A recent literature survey reveals at least six randomised single or double-blinded clinical trails showing significant increases in sexual desire with testosterone versus oestrogen-only treatments.14,15 In addition there are eight randomised, double-blind, placebo-controlled clinical trials demonstrating significant increases in sexual desire with testosterone treatment versus placebo.16–18
Two of these trials utilised a matrix patch (Intrinsa®, Proctor and Gamble) that delivered testosterone at 300μg per day. The subjects were all women who had undergone oophorectomy. This dose approximates normal production of testosterone in pre-menopausal women. At 300μg per day, there have been consistent increases in sexual desire with surprisingly few adverse effects.
Of particular note, the psychological instruments used in the six placebo-controlled trials where devised specially to measure attributes of sexual desire.15,16 Two of the studies involved over 1,100 women but were limited to 24 weeks, so that long-term effectiveness and side effects beyond that timeframe are not known.15,16 In December 2004, a US Food and Drug Administration (FDA) advisory committee, concerned that the increase in sexual desire was too modest and that long-term effects were not adequately documented, recommended against approval of Instrinsa®. The FDA followed its advice, and Intrinsa® is not available.19
All Androgen Treatments Declined
The FDA has not approved any androgen treatment for decreased sexual desire. Given that some 145,000 women have received prescriptions for testosterone gel (for men at 10 times the dose) and that at least 20% of testosterone gel sales are to women, there is considerable pressure on the agency to re-examine this matter.19 In the meantime, physicians have other options. Many androgen preparations are prescribed off-label or are self-administered. These include topical gels, creams, vaginal gels, subcutaneous implants and testosterone patches (developed for men), intramuscular (IM) injections, sublingual tablets, oral methyltestosterone and oral DHEA. Three off-label androgen regimens include:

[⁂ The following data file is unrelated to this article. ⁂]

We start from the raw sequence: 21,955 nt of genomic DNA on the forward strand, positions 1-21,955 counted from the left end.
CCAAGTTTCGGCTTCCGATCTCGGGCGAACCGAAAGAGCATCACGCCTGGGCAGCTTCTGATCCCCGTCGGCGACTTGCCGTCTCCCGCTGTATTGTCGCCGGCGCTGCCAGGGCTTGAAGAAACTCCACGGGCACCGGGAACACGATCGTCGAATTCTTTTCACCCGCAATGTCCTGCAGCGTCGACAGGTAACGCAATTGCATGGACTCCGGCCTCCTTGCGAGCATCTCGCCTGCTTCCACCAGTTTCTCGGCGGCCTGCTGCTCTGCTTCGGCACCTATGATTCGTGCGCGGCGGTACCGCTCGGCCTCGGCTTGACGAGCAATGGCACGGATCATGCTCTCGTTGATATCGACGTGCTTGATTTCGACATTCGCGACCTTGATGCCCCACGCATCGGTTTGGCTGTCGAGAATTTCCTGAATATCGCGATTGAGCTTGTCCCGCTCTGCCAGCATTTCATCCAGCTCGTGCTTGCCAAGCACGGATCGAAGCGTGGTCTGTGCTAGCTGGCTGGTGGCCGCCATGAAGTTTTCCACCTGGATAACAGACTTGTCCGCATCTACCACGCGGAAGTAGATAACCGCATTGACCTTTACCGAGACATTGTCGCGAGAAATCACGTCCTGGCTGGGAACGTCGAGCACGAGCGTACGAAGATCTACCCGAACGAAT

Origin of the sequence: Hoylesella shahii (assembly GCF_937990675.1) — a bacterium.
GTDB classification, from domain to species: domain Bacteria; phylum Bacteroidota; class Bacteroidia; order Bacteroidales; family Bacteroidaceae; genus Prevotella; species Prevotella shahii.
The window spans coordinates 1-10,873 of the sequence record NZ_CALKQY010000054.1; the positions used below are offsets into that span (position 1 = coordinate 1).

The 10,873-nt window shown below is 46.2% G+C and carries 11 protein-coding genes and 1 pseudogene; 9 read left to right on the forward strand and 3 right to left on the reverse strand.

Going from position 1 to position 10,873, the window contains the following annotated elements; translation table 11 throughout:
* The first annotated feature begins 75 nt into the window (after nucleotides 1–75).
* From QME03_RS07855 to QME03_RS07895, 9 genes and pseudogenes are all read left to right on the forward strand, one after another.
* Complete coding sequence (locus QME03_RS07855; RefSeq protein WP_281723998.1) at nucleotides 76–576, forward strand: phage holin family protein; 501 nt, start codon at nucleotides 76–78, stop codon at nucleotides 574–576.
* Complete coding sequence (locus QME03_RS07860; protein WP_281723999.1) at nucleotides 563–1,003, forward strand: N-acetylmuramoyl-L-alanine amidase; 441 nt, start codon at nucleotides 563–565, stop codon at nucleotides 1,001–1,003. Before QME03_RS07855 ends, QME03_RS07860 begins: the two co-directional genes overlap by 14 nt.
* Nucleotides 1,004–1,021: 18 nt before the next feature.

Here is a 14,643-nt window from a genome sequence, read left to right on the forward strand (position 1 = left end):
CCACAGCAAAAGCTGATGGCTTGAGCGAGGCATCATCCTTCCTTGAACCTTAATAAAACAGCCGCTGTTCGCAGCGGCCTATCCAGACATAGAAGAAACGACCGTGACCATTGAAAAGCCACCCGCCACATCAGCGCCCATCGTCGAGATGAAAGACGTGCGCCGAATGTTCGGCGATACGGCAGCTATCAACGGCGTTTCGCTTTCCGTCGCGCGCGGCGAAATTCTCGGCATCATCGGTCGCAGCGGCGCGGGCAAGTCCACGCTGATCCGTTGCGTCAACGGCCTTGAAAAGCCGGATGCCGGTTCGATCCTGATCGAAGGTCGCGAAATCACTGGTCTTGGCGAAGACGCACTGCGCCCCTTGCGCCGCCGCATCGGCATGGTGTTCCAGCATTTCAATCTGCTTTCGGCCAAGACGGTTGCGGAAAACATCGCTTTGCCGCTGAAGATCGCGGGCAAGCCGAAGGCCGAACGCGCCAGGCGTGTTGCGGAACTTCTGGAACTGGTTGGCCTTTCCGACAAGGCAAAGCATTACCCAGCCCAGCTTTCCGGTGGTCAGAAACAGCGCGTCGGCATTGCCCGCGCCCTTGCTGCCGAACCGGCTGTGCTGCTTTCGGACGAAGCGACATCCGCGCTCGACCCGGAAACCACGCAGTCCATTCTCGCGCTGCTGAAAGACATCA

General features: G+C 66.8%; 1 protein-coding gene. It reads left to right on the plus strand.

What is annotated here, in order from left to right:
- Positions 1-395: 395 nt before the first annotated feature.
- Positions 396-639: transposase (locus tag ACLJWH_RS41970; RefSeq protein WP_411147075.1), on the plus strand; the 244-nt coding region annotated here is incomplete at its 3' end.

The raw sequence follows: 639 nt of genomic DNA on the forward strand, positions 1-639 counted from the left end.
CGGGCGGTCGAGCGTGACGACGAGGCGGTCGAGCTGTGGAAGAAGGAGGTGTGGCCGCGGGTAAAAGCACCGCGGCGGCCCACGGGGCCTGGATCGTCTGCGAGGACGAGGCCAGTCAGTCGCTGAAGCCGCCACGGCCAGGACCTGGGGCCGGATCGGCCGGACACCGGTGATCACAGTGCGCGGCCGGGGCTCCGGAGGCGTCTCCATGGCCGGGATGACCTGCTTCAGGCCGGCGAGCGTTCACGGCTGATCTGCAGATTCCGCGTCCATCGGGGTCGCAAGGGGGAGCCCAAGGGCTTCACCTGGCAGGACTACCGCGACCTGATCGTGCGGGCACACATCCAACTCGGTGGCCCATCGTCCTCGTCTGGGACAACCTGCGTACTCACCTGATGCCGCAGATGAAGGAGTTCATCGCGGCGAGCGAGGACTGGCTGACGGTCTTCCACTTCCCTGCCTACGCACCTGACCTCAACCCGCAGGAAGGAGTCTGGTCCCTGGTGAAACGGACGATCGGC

- Methyltestosterone, 1.25mg per day, given with oral conjugated oestrogens, 0.625mg, as Estratest® (Solvay). In a randomised, controlled trial of 16 weeks, Estratest® significantly increased sexual desire.17
- Testosterone in pleuronic-lecithin organogel (PLO) gel is compounded by local pharmacies or can be obtained on the Internet. Preparations may contain variable and inconsistent doses and require intensive physician monitoring of blood testosterone levels to be administered safely.
- Testosterone implants containing 50–100mg can be placed surgically under the skin using local anaesthesia. Each implant lasts about four months. These implants have been studied extensively in Australia where they have been demonstrated as effective in treating decreased sexual desire in limited clinical trials. They require extensive physician monitoring./18
Several androgen products, now undergoing clinical trials, are not available (see Table 2).19
In the US, post-menopausal women in increasing numbers remain highly productive and influential. In response to their needs, hormone replacement treatments are becoming sophisticated and focused. There is clear documentation that androgen production declines in women as they age and that androgen production is linked to sexual desire. Furthermore, there is convincing evidence from well-designed and sizable clinical trials that restoration of androgens approximating physiology of reproductive years restores lost sexual desire to many. It is not yet known whether prolonged exposure to pre-menopausal androgens is safe. It is clear that, until the FDA approves, physicians and their patients will continue to use off-label, locally compounded products with unproven efficacy and undocumented safety. ■
A version of this artcile contaning additional graphics can be found in the Reference Section on the website supporting this briefing (www.touchendocrinedisease.com).